Imagine: Kansas City Library Central Library parking structure.

When teaching math or science, it is always helpful to have mnemonics. They are wonderful little tools that last a lifetime!!

I grew up knowing that any smart student would "please excuse my dear Aunt Sally". I never knew what my dear Aunt Sally did... but it must have been a doozy. Everyone in my class knew to excuse her. But the funny thing is my school (an Argentine school) taught math in both English and Spanish and we never learned the Spanish mnemonic for the math operations... I wonder if there was one?

Parenthesis, exponents, multiply, divide, add, subtract - from left to right, in order of operation. Miss Cleary did not let us proceed to any adding or subtracting until we had cleared out all the multiplying and dividing. She was one tough teacher. I loved spanish math much better, though. You did everything in your head. Dividing was written out exactly backwards than the english version... and you did any remainder subtraction in your head, never showing your work. I always thought of it as being less demonstrative, more internal. It was the same as internalizing your thoughts, but here you were internalizing your math.

When I started teaching bilingual Algebra, none of my students had met my dear Aunt Sally. The day I introduced this mnemonic to them, several of them stared at the classroom door as if Aunt Sally would dramatically enter, her chiffon robes flowing and her perfume encasing us all. I had a terrible time keeping my students' attention. It would have been worth having the principal's secretary sweep into the classroom...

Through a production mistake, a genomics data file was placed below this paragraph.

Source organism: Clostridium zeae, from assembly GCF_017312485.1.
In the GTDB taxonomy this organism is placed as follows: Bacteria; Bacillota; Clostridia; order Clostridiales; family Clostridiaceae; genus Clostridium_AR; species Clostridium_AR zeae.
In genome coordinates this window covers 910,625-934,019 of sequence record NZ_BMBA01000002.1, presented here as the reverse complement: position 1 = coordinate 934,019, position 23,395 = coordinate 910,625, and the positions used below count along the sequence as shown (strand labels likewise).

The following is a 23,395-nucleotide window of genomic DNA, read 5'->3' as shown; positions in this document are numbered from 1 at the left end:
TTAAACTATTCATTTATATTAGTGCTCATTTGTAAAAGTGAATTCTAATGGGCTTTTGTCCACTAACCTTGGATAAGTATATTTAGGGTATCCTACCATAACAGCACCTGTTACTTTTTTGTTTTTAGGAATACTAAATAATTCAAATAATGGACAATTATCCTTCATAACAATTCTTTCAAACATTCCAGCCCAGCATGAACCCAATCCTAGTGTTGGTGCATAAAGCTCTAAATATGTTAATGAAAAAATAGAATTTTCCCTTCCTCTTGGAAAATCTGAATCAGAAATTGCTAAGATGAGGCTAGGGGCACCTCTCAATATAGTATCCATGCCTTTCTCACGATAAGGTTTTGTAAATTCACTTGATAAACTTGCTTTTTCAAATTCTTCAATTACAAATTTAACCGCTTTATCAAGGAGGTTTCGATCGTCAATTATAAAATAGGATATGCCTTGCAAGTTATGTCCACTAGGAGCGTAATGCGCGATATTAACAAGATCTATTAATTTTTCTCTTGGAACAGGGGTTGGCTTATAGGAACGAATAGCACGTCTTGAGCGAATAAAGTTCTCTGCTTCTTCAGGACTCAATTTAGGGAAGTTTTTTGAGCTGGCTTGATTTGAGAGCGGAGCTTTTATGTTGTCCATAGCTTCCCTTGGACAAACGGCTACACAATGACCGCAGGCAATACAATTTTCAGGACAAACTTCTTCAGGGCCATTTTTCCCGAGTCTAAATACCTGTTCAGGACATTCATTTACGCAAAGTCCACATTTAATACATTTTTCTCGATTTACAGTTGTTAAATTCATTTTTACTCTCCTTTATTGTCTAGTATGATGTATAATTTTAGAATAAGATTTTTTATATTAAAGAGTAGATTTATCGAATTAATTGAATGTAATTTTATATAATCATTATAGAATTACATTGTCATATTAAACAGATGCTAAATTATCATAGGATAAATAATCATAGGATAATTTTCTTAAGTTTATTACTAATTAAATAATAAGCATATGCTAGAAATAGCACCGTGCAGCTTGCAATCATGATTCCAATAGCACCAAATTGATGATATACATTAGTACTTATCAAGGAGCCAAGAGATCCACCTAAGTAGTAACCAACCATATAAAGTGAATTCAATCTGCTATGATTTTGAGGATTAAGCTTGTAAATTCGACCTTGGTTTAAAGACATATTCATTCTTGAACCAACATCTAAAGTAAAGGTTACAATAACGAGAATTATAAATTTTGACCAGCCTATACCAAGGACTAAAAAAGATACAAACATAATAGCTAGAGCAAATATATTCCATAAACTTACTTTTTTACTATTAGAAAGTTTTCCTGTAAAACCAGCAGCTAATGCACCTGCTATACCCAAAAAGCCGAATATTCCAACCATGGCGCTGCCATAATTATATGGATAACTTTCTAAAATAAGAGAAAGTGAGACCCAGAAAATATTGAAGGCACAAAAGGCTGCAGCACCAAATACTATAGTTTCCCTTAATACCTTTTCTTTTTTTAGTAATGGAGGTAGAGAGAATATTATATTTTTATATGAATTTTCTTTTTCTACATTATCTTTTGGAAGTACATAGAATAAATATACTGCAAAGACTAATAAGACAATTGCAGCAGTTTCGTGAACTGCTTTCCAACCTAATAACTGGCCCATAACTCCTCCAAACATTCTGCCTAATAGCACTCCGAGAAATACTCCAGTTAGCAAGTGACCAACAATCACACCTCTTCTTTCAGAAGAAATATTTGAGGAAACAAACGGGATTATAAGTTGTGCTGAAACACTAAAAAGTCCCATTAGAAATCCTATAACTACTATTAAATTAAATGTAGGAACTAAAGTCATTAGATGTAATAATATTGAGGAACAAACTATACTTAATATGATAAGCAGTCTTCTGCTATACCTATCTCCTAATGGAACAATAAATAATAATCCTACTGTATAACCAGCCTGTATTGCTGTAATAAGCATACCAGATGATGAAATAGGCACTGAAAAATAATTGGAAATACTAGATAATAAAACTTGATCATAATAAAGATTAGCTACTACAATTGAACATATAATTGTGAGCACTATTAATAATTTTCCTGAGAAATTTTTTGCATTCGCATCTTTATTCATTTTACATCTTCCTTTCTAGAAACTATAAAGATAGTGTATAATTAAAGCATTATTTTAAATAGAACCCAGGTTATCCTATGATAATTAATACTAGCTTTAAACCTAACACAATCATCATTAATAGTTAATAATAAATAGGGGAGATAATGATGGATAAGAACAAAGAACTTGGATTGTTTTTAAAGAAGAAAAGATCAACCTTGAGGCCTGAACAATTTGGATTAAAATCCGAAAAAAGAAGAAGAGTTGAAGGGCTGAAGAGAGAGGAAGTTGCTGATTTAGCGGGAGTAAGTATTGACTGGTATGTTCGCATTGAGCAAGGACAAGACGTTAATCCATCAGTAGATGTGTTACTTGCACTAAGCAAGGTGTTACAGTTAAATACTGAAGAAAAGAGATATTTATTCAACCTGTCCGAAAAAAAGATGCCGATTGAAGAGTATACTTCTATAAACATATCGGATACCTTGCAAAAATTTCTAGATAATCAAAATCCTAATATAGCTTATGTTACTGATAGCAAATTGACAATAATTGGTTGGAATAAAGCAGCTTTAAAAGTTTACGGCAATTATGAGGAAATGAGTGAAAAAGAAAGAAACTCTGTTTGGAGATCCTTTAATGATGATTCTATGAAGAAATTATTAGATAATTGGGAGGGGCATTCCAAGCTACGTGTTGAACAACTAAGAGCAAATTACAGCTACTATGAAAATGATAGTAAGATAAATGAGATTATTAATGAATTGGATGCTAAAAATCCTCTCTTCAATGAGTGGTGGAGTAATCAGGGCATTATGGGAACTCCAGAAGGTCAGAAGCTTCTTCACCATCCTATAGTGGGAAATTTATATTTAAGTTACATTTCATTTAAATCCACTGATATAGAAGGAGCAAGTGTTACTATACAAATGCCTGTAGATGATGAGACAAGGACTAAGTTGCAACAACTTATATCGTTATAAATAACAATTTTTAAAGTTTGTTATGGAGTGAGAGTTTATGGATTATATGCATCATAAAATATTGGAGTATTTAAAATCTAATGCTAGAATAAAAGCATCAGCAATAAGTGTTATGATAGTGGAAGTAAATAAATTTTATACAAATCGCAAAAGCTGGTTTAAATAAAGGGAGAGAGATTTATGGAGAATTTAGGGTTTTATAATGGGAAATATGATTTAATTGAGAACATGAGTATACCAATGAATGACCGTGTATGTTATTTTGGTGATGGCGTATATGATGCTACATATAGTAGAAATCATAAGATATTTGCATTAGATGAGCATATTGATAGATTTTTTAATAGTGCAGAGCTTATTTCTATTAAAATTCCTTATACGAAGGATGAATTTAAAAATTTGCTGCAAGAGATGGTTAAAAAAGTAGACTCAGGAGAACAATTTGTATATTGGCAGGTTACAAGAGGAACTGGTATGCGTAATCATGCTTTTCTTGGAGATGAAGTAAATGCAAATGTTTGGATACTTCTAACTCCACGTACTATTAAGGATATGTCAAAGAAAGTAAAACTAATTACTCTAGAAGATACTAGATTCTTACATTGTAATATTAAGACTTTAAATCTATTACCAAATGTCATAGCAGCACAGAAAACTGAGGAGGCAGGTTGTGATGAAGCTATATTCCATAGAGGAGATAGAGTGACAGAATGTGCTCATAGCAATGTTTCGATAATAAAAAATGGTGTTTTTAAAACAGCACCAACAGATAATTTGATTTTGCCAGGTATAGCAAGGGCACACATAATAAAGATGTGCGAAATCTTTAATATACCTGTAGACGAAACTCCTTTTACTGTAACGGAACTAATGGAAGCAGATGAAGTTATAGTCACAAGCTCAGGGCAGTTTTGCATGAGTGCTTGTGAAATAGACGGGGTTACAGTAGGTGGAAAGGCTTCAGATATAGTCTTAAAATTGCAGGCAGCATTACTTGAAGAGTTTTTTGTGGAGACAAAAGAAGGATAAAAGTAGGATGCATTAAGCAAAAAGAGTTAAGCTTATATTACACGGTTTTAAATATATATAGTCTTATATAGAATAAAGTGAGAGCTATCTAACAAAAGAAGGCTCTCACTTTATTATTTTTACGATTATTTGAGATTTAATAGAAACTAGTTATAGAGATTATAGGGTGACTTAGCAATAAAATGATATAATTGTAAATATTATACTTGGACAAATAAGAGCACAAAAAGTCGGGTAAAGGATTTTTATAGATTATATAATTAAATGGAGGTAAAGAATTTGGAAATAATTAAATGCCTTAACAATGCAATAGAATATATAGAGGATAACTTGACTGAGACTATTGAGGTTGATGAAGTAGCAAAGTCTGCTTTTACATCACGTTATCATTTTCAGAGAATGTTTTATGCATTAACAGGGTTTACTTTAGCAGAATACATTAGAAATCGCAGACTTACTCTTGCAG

But once the students caught on to these four/six english words as the math order of operations, they laughed and bounced in their desk seats. They suddenly OWNED the order of operations!!! They knew Aunt Sally and would never forget her.

If their classmate did not grasp the vision, they helped. The students grew animated and insistent that math problems were solved by 'please excusing my dear Aunt Sally'. The students invented their own game: they asked me for the hardest math problem I could think that included all six operations in any order. Each student had the same problem. Each student would solve the first step, pass their paper to their left, and do the next step - and pass the paper to the left. That meant if your seatmate did the wrong operation, you explained it to him/her and corrected it. These kids love being right!

My students challenged me to any other mnemonics I knew. My brain went blank. All I could remember were science related ones.

King Phillip cried out for green spinach (Kingdom, phylum, class, order, family, genus, species).

My very educated mother just served us new potatoes (Mercury, Venus, Earth, Mars, Jupiter, Saturn, Neptune, Pluto). Oh, wait - Pluto is gone. Sigh... How about this: My very educated mother just served us nachos??

You can reach a student's imagination just using your own.

## 6 comments:

Teacher, ooo, ooo, Teacher, over here. So tell me what I did wrong. Here's the issue:

Warren is 75, didn't have sex until he was 14, then had it every day of his life, eight hours a day.

So I thought: ((75-14)x365))x8

But that's wrong?

(Wrong in so many ways.)

Darn, I thought there was an exponent in there somewhere, Karin. Maybe we better pass our papers to the left and let the next kid figure it out...

P.S. - anyone who has not caught Altadena Hiker's post that references math, go here:

http://altadenahiker.blogspot.com/2010/01/i-heart-journalism.html

- and stand back!

I could never remember anything with mnemonics. I used to write the answers on my hand.

Hmmm.. we were taught that King Phillip Came Over From Germany Stoned. Maybe we should be excusing him instead of aunt Sally?

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